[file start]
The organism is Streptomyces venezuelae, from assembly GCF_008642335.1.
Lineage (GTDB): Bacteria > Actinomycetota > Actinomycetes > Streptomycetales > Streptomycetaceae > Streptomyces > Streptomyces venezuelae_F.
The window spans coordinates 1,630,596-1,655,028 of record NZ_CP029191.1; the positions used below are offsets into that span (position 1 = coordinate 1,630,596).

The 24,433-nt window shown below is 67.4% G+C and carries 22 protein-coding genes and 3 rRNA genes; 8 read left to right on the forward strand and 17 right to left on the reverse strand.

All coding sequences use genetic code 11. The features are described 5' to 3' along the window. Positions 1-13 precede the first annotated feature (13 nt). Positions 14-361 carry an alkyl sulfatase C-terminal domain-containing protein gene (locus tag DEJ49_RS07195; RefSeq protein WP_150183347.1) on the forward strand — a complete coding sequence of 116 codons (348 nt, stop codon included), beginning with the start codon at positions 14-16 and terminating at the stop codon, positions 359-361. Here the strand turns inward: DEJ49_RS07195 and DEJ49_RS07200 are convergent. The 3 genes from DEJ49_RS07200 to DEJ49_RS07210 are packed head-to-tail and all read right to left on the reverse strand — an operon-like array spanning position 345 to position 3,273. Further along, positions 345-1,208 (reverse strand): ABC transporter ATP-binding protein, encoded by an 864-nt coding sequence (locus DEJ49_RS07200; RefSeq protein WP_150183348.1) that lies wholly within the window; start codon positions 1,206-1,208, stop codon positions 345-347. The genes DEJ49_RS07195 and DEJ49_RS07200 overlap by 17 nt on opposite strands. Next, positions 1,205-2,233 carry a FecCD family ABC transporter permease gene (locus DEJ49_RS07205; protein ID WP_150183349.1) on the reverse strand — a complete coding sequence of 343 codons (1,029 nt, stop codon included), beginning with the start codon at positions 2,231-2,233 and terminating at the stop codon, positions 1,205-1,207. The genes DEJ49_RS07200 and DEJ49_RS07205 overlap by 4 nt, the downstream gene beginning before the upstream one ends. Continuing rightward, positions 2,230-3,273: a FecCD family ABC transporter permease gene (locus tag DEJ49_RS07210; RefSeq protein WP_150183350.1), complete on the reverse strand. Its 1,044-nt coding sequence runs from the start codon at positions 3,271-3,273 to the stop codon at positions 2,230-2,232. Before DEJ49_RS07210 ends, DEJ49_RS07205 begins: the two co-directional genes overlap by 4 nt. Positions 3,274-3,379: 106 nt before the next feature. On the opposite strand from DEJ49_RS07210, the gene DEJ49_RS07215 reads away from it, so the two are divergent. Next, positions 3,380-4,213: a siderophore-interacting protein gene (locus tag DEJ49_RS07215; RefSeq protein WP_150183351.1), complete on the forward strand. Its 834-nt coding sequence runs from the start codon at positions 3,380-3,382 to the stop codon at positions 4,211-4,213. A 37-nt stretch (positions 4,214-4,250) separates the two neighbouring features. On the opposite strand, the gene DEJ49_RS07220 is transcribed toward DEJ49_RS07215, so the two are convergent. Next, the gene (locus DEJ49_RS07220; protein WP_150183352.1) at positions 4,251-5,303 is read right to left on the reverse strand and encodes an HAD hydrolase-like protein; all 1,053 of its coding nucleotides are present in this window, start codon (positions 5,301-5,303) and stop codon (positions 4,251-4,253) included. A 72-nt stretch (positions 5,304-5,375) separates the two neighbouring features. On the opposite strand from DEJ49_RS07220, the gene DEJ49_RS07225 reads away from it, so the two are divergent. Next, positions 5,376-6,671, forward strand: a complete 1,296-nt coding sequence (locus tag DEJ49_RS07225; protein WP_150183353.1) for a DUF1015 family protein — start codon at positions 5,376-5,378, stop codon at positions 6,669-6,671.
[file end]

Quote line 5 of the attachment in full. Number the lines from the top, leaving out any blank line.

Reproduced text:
All coding sequences use genetic code 11. The features are described 5' to 3' along the window. Positions 1-13 precede the first annotated feature (13 nt). Positions 14-361 carry an alkyl sulfatase C-terminal domain-containing protein gene (locus tag DEJ49_RS07195; RefSeq protein WP_150183347.1) on the forward strand — a complete coding sequence of 116 codons (348 nt, stop codon included), beginning with the start codon at positions 14-16 and terminating at the stop codon, positions 359-361. Here the strand turns inward: DEJ49_RS07195 and DEJ49_RS07200 are convergent. The 3 genes from DEJ49_RS07200 to DEJ49_RS07210 are packed head-to-tail and all read right to left on the reverse strand — an operon-like array spanning position 345 to position 3,273. Further along, positions 345-1,208 (reverse strand): ABC transporter ATP-binding protein, encoded by an 864-nt coding sequence (locus DEJ49_RS07200; RefSeq protein WP_150183348.1) that lies wholly within the window; start codon positions 1,206-1,208, stop codon positions 345-347. The genes DEJ49_RS07195 and DEJ49_RS07200 overlap by 17 nt on opposite strands. Next, positions 1,205-2,233 carry a FecCD family ABC transporter permease gene (locus DEJ49_RS07205; protein ID WP_150183349.1) on the reverse strand — a complete coding sequence of 343 codons (1,029 nt, stop codon included), beginning with the start codon at positions 2,231-2,233 and terminating at the stop codon, positions 1,205-1,207. The genes DEJ49_RS07200 and DEJ49_RS07205 overlap by 4 nt, the downstream gene beginning before the upstream one ends. Continuing rightward, positions 2,230-3,273: a FecCD family ABC transporter permease gene (locus tag DEJ49_RS07210; RefSeq protein WP_150183350.1), complete on the reverse strand. Its 1,044-nt coding sequence runs from the start codon at positions 3,271-3,273 to the stop codon at positions 2,230-2,232. Before DEJ49_RS07210 ends, DEJ49_RS07205 begins: the two co-directional genes overlap by 4 nt. Positions 3,274-3,379: 106 nt before the next feature. On the opposite strand from DEJ49_RS07210, the gene DEJ49_RS07215 reads away from it, so the two are divergent. Next, positions 3,380-4,213: a siderophore-interacting protein gene (locus tag DEJ49_RS07215; RefSeq protein WP_150183351.1), complete on the forward strand. Its 834-nt coding sequence runs from the start codon at positions 3,380-3,382 to the stop codon at positions 4,211-4,213. A 37-nt stretch (positions 4,214-4,250) separates the two neighbouring features. On the opposite strand, the gene DEJ49_RS07220 is transcribed toward DEJ49_RS07215, so the two are convergent. Next, the gene (locus DEJ49_RS07220; protein WP_150183352.1) at positions 4,251-5,303 is read right to left on the reverse strand and encodes an HAD hydrolase-like protein; all 1,053 of its coding nucleotides are present in this window, start codon (positions 5,301-5,303) and stop codon (positions 4,251-4,253) included. A 72-nt stretch (positions 5,304-5,375) separates the two neighbouring features. On the opposite strand from DEJ49_RS07220, the gene DEJ49_RS07225 reads away from it, so the two are divergent. Next, positions 5,376-6,671, forward strand: a complete 1,296-nt coding sequence (locus tag DEJ49_RS07225; protein WP_150183353.1) for a DUF1015 family protein — start codon at positions 5,376-5,378, stop codon at positions 6,669-6,671.